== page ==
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Zika Panic Spreads Among Pregnant Women

Pregnant women in Brazil and elsewhere have lots of questions, and no good answers. “Pregnant women are almost forgotten,” one Brazilian woman said. “All the advice is to not get pregnant.”

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PIRACICABA, Brazil — The dozen patients wait in rows of chairs in the health clinic, while the mosquitoes flit in the shadows, in a city where the Zika virus has just arrived.

Débora Duraes, a nurse at the Programa de Saude da Familia clinic, sees pregnant women everyday. They tell her how much they worry about Zika, the mosquito-borne virus that causes birth defects, and she understands completely. She herself is eight months along, and “for sure” scared of a fateful bite.

This sleepy neighborhood, where Brazil is trying out genetically modified mosquitoes to battle wild ones, offers all the comforts of home to the flying disease-carriers. Windows in houses lack screens, cracked sidewalks hold puddles, and upright old tires filled with water advertise auto body shops. In a nearby neighborhood, the Brazilian Army recently held a “fighting day” spent spraying for mosquitoes and cleaning out mosquito-friendly puddles. Health officials in this 500,000-person city have confirmed 2 cases of Zika in pregnant women, and are investigating another 47 cases, 14 in pregnant women.

Duraes doesn’t live in a neighborhood protected by genetically altered mosquitoes. Bug sprays and mosquito nets are her only defenses at home. “I would like to live here,” inside the clinic, she said.

In Brazil, the nation at the center of the spreading Zika outbreak, millions of pregnant women are panicking over Zika-linked birth defects, now officially declared a global health emergency. Warnings of microcephaly — a shrunken skull and brain seen in newborns in northeastern Brazil after Zika infections — are on TV, the radio, and posters nationwide. On Friday, a study of Zika-infected pregnant women in Rio de Janeiro reported that 29% passed on severe birth defects or had stillbirths, most commonly when infected in the first trimester.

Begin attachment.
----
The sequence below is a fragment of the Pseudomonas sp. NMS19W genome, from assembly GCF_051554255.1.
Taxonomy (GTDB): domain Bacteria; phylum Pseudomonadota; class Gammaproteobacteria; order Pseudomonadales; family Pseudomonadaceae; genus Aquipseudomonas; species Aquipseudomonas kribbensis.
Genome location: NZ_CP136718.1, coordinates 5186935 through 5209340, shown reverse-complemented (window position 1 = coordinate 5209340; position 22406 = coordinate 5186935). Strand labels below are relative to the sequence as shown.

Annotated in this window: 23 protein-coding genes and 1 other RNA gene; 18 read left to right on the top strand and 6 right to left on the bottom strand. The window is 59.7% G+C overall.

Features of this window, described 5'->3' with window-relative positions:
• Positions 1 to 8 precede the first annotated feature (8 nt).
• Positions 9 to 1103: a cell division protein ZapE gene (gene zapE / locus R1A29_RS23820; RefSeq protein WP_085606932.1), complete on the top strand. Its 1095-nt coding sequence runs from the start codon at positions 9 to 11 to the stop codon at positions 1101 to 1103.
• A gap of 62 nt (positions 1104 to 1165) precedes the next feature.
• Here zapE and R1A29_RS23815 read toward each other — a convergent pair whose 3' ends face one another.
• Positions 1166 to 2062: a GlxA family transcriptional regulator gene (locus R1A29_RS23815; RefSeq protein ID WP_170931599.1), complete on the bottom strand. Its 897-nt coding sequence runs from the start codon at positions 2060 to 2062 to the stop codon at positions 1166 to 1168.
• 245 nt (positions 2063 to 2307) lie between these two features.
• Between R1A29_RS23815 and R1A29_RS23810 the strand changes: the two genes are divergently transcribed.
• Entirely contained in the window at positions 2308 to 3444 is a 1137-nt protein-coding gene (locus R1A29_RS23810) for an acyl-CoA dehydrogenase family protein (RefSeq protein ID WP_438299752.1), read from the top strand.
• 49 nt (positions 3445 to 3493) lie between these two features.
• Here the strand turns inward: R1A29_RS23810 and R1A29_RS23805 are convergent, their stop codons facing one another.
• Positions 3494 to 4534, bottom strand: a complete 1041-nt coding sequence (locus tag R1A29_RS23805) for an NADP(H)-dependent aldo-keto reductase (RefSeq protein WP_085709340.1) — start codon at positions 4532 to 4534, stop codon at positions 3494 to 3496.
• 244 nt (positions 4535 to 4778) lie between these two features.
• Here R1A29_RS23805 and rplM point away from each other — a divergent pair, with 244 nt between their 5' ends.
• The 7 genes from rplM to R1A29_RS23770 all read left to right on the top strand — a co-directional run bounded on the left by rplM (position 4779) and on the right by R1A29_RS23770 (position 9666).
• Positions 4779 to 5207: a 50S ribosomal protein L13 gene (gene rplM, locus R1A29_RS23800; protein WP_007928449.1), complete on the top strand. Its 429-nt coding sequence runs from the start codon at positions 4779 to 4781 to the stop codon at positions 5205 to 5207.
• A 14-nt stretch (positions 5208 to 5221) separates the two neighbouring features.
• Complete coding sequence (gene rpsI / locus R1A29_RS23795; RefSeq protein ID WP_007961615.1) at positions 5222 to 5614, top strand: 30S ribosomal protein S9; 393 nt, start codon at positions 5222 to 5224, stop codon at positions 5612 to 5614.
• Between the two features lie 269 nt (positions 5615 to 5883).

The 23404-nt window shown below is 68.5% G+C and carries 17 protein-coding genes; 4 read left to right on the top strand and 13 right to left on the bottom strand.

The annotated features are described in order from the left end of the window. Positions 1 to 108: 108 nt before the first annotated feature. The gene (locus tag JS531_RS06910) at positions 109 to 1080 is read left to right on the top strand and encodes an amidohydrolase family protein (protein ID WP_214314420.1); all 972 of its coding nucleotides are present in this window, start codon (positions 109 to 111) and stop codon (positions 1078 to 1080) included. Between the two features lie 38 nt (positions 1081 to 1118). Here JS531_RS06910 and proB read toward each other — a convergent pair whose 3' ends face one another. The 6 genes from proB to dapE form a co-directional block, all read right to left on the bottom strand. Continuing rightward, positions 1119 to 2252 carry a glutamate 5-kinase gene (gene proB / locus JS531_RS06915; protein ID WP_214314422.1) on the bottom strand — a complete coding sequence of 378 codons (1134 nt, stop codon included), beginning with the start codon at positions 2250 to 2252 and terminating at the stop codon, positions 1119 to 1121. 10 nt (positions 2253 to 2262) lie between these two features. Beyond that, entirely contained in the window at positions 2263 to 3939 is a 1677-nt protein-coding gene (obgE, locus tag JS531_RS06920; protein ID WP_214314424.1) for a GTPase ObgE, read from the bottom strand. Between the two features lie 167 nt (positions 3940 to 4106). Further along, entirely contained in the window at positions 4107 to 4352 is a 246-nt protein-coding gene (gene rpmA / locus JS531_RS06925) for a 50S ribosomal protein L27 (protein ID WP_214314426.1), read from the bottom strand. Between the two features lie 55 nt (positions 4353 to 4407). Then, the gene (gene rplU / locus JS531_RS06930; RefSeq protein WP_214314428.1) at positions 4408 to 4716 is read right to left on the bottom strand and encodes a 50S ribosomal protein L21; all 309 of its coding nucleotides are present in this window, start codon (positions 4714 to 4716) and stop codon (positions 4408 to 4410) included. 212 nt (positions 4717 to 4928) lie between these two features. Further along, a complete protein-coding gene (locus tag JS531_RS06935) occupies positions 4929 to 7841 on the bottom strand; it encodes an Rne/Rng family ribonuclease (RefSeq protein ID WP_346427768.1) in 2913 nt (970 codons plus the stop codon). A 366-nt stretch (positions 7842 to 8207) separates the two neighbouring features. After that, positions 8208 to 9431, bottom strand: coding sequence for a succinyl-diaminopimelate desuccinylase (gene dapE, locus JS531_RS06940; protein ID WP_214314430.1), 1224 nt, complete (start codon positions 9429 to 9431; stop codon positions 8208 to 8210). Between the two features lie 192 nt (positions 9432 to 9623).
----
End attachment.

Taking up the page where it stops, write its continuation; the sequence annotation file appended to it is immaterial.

“Patients are showing more concern about Zika virus now than any other serious disease,” obstetrician Viviane Cisi Peliello of the Hospital Santa Joana in nearby São Paulo, a city of more than 11 million people, told BuzzFeed News by email.

And now this fear is spreading north, nine months behind the outbreak. On Friday, Colombian health officials announced the country’s first reports of birth defects — two cases of brain abnormality and one case of microcephaly — linked to Zika infections during pregnancy.

Many more microcephaly cases are likely to appear outside of Brazil, PAHO’s Marcos Espinal said at a Wednesday briefing, “in the next few months.”

That worries Claudio Maierovitch, director of disease surveillance at Brazil’s health ministry. “It started out fast in northeastern Brazil, then it grew slowly. But it could expand in new regions fast like it did before,” he told BuzzFeed News, in Portuguese.

Maria do Carmo Tunussi, a health agent at Duraes’ clinic in Piracicaba, remembers last year’s outbreak of dengue, another tropical virus carried by mosquitoes. At the height of that outbreak, their small clinic saw five or six infected patients a day.

“It was very bad,” Tunussi told BuzzFeed News, in Portuguese. Patients filled the clinic’s now-sparse waiting room, and São Paulo state suffered the highest dengue infection rate in Brazil. Now the worry is that Zika, carried by the same species of mosquito, will follow the same course.

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Unfortunately, there isn’t a lot that doctors can do for their anxious pregnant patients. “What worries me the most in this situation is that we have no absolute certainty that the recommendations we are giving to pregnant women related to Zika virus will actually protect them,” said Peliello, the obstetrician in São Paulo.

Although the evidence linking Zika to microcephaly, a shrunken skull and brain, is “extremely strong,” as Lyle Petersen of the U.S. CDC said on Wednesday, it is not yet definitive. Of the 4,222 suspected cases of microcephaly in Brazil, just 641 have been confirmed in cases possibly linked to Zika. The virus has been found in the brains of only a handful of stillborn fetuses and babies with microcephaly.